The more we give, support, counsel and visit, the more we receive, not just similar gifts, but the Lord Himself. To go to the poor is to go to the Lord.

– Henri Nouwen

No, you may not be wealthy. You may not have loads of free time. You may have very real to-do lists, and you may need to save for your next rent check or your kid’s college tuition.

God isn’t asking you to shell out tons of money or quit work to volunteer full-time. He’s asking you to do what you can. Because we can all do one thing for one person every day.

We can listen to our kids a little more closely, take the trash out without being asked, forgive someone who doesn’t deserve it, show up at someone’s door with food and a hug.

Never underestimate the value of your service to one. Hasn’t God proven time and time again what he can do with a small offering?

  • When the poor widow of Zarephath fed Elijah before herself or her son, her handful of flour lasted until the drought ended.
  • When the New Testament boy gave up his lunch for Jesus, it fed thousands.
  • When another poor widow gave a penny (her last bit of money) to the temple, Jesus immediately used her act of faith to teach his disciples and, ultimately, the rest of the world by including her story in the Bible. He declared she had given more than all the rich people had.

God sees your service. And He will reward you for valuing people, one by one.

If you pour yourself out for the hungry and satisfy the desire of the afflicted,
then shall your light rise in the darkness and your gloom be as the noonday.
And the Lord will guide you continually and satisfy your desire in scorched places
and make your bones strong; and you shall be like a watered garden, like a spring of water, whose waters do not fail.

-Isaiah 58:10,11 (ESV)

Remember what Henri Nouwen said? “To go to the poor is to go to the Lord.” In light of this amazing thought, we should all ask ourselves what Ann Voskamp asks:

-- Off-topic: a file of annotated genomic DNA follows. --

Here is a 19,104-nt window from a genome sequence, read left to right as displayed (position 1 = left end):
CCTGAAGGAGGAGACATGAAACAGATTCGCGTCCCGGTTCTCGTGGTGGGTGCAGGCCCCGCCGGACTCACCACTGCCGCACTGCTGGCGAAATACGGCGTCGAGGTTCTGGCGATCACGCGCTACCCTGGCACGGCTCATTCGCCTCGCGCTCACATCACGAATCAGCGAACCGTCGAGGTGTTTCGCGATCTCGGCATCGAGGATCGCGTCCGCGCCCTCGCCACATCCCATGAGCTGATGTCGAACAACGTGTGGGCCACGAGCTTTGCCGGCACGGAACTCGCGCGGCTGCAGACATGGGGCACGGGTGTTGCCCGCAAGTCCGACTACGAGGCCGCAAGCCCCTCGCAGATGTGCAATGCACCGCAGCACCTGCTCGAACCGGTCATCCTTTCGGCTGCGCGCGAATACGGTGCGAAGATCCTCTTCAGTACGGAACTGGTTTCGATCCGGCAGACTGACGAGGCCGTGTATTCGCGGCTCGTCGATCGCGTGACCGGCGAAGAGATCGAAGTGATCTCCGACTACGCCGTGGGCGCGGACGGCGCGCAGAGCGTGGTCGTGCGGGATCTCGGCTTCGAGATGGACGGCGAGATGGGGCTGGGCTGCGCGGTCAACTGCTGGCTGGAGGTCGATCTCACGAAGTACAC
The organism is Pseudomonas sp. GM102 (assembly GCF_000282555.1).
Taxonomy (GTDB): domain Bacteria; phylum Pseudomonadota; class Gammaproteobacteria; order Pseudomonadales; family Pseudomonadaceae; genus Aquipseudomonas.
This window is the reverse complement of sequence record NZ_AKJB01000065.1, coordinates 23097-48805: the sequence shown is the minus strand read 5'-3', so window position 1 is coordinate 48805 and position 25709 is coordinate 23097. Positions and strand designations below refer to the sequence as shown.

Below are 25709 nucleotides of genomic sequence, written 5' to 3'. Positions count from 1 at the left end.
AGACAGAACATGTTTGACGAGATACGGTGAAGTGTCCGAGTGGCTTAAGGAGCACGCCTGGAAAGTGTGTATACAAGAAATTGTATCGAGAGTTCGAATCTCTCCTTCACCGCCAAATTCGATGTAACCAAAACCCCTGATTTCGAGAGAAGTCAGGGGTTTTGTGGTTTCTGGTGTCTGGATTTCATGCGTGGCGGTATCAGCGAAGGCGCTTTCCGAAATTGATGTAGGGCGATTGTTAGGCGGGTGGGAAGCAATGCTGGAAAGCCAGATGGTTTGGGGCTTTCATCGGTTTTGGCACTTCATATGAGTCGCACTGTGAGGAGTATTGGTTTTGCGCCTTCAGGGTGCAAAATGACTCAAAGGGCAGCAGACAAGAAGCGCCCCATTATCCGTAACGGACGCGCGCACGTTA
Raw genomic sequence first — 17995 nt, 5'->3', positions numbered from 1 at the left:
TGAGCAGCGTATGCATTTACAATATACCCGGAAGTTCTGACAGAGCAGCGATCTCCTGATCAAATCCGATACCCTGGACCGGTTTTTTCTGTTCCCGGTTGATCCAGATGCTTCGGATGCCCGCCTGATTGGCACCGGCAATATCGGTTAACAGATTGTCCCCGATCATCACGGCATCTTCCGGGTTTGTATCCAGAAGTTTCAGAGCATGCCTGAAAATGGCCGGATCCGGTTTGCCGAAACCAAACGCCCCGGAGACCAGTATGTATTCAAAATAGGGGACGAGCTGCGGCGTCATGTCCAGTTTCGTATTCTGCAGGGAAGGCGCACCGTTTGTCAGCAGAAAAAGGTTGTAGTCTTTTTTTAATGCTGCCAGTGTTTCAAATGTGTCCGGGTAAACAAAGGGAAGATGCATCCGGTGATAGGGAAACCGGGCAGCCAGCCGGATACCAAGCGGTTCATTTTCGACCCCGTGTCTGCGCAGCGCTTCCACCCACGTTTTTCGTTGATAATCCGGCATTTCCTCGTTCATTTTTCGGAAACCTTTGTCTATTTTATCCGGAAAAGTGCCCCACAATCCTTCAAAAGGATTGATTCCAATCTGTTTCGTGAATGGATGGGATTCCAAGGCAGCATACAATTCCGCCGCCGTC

How many times have I missed Him? You miss Him when you question who’s needy enough to give to, who warrants the risk. He comes as the homeless guy, the refugee, the child drinking filthy water—and you get to decide.

Are you going to fill your life with more stuff, more safety, or more God? What the world says is weak and small may be where Christ is offering Himself to you most of all—and why do we want to be big people when God shows up as the little people nobody’s got time for?

You miss Jesus when you aren’t looking for His two disguises: the smallest and the servant.

(Paragraph breaks are mine)

Our small acts of kindness certainly don’t seem small to the person receiving them. And they don’t seem small to the Lord either. May we all stop underestimating the value of one and make every difference we can in this world.


Thanks for reading! If something inside you was moved by this post, please share it with your friends to spread the word about the value of one.

And if you enjoyed this post, you may also like Time Is Not Meant to Be Saved; It’s Meant to Be Broken.

Faith-filled inspirational quote

 

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One thought on “The Value of One: Why You Don’t Have to Save the World

  1. Amanda K Perez says:

    So very true! Little is much when God is in it, as the song goes. Sometimes those “little” things are what people remember about us the most.

    Liked by 1 person